Even big directors need a break. Jiří Menzel, the Academy Award winning Czech director, was on one as it had been over 7 years since his last film, I Served the King of England (he's only made 3 features in the last 20 years). It seems he is in a holiday mode even in his freshest feature, Don Juans, which he not only directed but has also written. Menzel belongs among the Czech directorial big shots from the 60s, along Miloš Forman and Věra Chytilová, and is well-known for adapting the literary works of Bohumil Hrabal. That´s why it came as a surprise that he was shooting a raunchy comedy under the working title The Skirt Chasers.
One of the most memorable scenes, or mostly the
talked about, in I Served the King of
England was the one with nubile girls in a pool sardonically accompanied by the drooling of an old man. Well, this is the cue for his latest film
distinguished also by a lot of nipple shots.
Don Juans, as the title suggests, tries to dissect male vice in a rural opera company, but viewers can also figure this out also by witnessing the vocalizing montage of orgasms that the film features. They all happen in the bedroom of an elderly opera director Vítek who confesses on camera, that he actually hates operas, but loves sopranos. The film is being marketed in the Czech Republic as a lascivious comedy about passion for life, music and women -- of course.
The main plot revolves around a new production of the opera of operas, Mozart´s Don Giovanni. The scenes of preparation for its grand premiere interweave with scenes from the private life of the protagonist who convinced his old friend to cross the Atlantic Ocean only to perform in his version of the Viennese maestro's seminal work. And yes, even his retired friend remains a big womanizer in old age. Chasing soprano´s skirts even with one foot in the grave evolves on a sort of leitmotif.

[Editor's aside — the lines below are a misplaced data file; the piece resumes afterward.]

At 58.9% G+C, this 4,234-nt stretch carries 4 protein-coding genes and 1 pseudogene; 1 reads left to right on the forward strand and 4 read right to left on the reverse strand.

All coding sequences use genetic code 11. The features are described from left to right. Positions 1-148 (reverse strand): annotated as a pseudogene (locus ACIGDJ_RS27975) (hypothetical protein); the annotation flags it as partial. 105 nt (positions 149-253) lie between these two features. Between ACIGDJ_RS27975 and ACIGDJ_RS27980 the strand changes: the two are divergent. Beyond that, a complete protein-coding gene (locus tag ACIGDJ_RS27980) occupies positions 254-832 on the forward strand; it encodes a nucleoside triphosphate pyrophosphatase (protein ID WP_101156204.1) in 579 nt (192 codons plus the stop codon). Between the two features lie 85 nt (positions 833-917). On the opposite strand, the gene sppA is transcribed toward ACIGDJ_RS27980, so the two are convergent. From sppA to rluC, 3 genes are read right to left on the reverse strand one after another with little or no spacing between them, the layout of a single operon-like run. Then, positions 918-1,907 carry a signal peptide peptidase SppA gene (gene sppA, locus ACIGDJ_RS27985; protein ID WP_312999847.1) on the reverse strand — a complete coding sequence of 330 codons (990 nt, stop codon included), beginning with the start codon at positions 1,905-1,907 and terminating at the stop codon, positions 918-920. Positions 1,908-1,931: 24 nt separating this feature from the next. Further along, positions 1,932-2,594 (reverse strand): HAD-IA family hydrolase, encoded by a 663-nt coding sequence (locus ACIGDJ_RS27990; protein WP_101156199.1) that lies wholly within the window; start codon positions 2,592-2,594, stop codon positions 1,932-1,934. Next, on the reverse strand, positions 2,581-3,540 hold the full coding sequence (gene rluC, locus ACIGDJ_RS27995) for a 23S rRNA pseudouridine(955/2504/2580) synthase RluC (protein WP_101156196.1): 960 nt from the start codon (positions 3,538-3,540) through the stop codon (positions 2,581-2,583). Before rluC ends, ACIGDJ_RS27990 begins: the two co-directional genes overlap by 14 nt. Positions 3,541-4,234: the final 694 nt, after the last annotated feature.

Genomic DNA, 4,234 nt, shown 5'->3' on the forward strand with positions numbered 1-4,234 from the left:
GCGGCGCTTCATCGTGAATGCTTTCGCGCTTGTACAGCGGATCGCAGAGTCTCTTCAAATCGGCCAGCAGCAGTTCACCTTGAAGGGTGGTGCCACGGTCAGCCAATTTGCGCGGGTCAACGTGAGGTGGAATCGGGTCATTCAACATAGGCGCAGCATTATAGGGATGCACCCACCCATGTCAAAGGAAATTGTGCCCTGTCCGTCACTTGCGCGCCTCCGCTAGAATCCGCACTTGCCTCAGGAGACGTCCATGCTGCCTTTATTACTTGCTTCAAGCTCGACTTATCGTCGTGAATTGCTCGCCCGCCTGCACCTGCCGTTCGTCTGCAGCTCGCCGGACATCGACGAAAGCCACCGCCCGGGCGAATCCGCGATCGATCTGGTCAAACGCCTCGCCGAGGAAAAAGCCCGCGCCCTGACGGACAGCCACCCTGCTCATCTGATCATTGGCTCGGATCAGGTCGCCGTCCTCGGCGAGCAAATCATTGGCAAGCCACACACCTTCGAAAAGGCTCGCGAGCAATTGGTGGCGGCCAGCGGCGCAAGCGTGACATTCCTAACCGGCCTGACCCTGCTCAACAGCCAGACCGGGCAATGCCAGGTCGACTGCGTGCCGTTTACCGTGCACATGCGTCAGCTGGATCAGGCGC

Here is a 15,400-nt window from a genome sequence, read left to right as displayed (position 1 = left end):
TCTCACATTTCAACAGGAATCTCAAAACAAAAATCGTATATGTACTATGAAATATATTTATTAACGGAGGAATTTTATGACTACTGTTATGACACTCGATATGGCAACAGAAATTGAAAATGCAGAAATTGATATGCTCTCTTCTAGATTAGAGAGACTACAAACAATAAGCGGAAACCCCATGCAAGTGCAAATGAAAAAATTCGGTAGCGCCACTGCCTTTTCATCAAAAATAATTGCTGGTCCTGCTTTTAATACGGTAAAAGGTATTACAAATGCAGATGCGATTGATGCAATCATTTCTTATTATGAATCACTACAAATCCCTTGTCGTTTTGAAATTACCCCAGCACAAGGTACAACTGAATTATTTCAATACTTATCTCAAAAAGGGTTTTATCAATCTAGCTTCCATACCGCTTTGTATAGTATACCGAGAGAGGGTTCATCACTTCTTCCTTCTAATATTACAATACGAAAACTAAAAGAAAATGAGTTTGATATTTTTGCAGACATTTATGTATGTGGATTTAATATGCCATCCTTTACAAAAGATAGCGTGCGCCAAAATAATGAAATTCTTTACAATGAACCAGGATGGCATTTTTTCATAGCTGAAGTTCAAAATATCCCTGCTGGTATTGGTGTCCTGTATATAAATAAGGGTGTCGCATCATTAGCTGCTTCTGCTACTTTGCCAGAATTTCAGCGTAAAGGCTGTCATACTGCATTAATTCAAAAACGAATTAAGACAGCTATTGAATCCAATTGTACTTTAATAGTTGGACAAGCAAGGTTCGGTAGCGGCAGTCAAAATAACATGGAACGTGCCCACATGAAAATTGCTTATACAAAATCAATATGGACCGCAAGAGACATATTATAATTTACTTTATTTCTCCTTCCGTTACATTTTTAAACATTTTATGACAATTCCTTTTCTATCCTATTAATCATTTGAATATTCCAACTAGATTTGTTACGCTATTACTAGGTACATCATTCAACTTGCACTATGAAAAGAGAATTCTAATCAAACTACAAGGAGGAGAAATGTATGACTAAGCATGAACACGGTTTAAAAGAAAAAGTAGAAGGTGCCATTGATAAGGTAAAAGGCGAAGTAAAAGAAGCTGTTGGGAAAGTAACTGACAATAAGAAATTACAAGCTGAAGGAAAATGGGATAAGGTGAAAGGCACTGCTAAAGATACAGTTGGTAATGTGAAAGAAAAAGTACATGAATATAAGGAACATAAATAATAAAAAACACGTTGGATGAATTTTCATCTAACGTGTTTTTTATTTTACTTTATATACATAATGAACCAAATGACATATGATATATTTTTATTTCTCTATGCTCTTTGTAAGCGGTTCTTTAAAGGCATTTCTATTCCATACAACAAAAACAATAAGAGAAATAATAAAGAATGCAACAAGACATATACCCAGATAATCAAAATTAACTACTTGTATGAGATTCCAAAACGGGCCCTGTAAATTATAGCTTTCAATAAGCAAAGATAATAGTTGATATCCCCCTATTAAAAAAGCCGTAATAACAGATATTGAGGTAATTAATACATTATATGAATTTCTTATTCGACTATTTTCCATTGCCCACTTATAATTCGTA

As a counterpart, Markétka enters the scene, an elderly teacher directing children's opera. She also hates opera because an old bass tenor flame left her pregnant. Her daughter and granddaughter share the very same fate in three generations of single mothers. The lonesome lady serves mostly as a moralizing element rather than valid character developing in her own storyline.
Not much happens during 102 minutes except several accidental encounters of the two protagonists and minor characters, limb gags and gerontophilia laced pearls of wisdom. The characters are stigmatized by arrested development, major twists occur without apparent reason and plot vacuum deepens incrementally. The whole communal comedy dip surprises even when the director is no stranger to rural comedic poetics, but Don Juans misses the impeccable charm of Menzel's 1985 film My Little Village. After all, neither the first nor the second storyline nor the characters matter.
Menzel did several theatre and opera productions and the experience pays off as he really knows how to stage impressive opera. If not the visuals, the soundtrack pumped with Mozart, Smetana and Dvořák will definitely seal the deal notwithstanding the beautiful arias scattered throughout the film.
The subliminal massage about opera as the queen of arts amazingly supersedes swarms of naked boobs. This niche as a lascivious rural comedy is only a ruse to lure people into the cinema and enlighten them and to teach the masses about the grace of opera. Don Juans can be easily regarded as a publicity stunt to uproot the widely spread notion about operas causing comatose sleep due their unbearable tedium.
The film ends once again ignoring the inner
causality yet with a raised finger to deliver at least a bit of a meaningful moral
message about bad people devouring good culture just to satisfy their personal
perversions of money hoarding. That´s still feels a bit redundant and alibistic,
because opera is the main character, plot and message here.
Don Juans opened in the Czech Republic on September 26.